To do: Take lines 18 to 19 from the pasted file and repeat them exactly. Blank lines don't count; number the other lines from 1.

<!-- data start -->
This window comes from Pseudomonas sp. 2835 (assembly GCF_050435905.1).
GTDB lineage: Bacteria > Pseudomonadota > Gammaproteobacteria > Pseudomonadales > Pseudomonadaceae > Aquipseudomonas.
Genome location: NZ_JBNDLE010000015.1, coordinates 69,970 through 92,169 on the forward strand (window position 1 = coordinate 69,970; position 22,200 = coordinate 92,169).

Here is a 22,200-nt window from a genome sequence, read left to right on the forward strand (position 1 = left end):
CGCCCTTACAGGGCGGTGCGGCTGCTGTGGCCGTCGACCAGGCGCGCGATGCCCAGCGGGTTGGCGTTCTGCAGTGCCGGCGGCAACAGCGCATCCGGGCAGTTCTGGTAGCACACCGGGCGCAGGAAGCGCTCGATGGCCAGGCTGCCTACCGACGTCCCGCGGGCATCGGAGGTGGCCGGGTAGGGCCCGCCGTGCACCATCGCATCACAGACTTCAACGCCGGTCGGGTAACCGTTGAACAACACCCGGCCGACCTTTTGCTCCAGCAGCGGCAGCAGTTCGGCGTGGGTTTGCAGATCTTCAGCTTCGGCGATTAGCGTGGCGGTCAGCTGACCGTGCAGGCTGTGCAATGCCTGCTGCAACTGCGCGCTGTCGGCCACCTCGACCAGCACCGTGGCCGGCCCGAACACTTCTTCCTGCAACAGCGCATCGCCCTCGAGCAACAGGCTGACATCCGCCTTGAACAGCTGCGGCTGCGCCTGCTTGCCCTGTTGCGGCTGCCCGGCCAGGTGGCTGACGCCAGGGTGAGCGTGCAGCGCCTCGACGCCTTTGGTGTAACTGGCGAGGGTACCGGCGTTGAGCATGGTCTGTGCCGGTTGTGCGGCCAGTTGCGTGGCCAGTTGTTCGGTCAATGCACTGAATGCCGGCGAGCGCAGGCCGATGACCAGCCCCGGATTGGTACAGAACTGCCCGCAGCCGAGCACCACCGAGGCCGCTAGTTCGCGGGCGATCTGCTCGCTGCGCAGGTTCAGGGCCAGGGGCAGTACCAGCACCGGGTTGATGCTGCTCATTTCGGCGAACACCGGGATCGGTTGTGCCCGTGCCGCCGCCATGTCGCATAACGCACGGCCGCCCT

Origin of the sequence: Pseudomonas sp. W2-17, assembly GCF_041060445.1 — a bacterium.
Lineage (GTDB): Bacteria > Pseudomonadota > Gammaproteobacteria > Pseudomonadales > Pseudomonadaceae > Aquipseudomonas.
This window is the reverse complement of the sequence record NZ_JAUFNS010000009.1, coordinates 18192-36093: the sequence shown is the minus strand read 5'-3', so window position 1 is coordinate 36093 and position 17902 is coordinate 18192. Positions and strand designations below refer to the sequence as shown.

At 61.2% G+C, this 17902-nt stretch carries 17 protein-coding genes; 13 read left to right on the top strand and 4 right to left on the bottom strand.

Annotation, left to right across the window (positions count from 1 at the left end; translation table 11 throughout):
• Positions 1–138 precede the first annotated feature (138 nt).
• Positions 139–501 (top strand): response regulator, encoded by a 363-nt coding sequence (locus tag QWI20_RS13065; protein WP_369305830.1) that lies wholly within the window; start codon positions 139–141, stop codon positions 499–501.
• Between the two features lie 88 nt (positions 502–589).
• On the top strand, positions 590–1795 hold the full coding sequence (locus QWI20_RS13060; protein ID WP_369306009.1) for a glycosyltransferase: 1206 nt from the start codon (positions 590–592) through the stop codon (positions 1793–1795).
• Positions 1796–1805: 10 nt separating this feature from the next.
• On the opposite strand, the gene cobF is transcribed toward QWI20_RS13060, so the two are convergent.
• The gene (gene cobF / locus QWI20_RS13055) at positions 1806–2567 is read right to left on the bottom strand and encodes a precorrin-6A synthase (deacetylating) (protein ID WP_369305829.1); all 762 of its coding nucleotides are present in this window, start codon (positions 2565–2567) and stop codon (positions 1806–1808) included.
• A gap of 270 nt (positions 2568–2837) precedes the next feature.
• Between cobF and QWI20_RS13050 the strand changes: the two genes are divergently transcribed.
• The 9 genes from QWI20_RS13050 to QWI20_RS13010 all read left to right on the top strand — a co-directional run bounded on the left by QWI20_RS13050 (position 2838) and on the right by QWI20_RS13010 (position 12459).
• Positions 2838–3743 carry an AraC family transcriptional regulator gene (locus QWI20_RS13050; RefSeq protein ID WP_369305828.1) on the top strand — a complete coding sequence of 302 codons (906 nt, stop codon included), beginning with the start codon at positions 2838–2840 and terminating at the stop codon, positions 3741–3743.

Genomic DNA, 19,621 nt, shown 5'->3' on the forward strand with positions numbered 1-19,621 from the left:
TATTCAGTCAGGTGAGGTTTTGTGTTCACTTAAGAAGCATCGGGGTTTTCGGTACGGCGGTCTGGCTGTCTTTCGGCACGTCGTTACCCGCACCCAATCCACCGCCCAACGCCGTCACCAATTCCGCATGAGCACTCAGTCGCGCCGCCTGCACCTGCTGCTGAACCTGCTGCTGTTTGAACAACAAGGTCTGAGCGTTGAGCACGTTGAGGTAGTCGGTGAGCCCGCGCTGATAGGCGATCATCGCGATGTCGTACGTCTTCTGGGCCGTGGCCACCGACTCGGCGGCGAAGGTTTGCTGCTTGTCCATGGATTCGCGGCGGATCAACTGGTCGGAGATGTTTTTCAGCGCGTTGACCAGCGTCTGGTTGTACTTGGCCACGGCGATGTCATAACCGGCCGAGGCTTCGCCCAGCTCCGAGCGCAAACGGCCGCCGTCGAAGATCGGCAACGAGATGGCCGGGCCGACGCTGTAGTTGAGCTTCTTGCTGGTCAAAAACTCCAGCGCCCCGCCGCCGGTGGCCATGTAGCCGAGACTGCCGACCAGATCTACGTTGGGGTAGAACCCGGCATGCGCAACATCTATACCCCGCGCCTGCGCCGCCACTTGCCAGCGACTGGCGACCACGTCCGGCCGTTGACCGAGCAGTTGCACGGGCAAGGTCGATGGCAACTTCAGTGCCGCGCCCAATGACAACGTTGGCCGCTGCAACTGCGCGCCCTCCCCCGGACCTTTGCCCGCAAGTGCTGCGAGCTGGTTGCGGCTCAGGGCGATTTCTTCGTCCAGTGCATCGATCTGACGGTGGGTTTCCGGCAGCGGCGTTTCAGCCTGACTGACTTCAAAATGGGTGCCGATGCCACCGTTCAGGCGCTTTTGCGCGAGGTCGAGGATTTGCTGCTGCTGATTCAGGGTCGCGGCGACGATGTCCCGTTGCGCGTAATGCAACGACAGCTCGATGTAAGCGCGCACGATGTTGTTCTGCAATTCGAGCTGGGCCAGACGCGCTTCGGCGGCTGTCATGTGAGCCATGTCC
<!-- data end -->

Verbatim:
• A gap of 270 nt (positions 2568–2837) precedes the next feature.
• Between cobF and QWI20_RS13050 the strand changes: the two genes are divergently transcribed.